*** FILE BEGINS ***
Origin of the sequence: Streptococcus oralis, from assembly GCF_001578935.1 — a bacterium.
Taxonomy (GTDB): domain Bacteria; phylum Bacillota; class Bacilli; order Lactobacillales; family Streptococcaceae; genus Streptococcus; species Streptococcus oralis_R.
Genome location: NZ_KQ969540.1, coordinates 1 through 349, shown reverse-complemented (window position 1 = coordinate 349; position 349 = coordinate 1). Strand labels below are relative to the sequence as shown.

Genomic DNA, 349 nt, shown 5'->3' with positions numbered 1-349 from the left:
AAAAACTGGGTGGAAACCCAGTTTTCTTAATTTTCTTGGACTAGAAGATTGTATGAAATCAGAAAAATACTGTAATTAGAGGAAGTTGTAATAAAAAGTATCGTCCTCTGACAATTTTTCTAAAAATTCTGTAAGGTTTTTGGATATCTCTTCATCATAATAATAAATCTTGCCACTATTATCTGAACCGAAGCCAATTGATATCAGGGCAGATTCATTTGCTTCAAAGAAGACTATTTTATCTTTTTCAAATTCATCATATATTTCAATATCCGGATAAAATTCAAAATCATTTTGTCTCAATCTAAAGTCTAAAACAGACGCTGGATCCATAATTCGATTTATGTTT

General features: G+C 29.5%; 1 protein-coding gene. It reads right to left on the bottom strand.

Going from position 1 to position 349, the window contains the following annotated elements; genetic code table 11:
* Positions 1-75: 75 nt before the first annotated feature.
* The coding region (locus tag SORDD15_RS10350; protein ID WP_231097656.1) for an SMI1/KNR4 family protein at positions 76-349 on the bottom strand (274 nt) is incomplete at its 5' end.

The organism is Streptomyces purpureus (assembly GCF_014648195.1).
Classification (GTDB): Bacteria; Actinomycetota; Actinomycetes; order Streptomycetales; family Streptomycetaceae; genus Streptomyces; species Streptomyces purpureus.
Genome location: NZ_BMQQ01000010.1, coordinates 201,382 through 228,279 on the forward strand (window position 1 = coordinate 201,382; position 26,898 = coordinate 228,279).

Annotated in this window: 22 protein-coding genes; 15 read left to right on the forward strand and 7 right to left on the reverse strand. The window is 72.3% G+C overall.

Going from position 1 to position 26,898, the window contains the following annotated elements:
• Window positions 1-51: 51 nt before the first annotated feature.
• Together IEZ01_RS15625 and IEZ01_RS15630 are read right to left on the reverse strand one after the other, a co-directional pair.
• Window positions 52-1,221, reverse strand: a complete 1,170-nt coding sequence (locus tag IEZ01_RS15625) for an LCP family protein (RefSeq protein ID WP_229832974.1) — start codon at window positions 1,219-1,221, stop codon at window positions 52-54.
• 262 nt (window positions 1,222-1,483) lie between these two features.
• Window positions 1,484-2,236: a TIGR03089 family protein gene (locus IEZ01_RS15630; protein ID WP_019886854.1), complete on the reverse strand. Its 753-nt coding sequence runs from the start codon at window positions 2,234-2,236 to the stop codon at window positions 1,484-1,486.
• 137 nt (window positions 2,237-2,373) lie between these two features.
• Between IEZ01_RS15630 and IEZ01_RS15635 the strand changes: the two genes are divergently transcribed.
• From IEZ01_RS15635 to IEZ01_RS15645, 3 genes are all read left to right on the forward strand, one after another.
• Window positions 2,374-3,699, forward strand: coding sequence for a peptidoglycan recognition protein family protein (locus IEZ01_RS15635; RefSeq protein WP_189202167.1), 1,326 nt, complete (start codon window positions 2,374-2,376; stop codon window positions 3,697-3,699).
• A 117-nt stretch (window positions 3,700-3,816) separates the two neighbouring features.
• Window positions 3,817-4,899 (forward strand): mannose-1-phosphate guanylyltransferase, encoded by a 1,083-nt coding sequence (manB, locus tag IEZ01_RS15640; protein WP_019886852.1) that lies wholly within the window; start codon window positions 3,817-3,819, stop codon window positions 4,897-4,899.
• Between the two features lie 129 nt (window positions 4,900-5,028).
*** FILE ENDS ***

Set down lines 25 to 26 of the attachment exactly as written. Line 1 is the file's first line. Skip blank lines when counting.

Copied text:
• Window positions 3,817-4,899 (forward strand): mannose-1-phosphate guanylyltransferase, encoded by a 1,083-nt coding sequence (manB, locus tag IEZ01_RS15640; protein WP_019886852.1) that lies wholly within the window; start codon window positions 3,817-3,819, stop codon window positions 4,897-4,899.
• Between the two features lie 129 nt (window positions 4,900-5,028).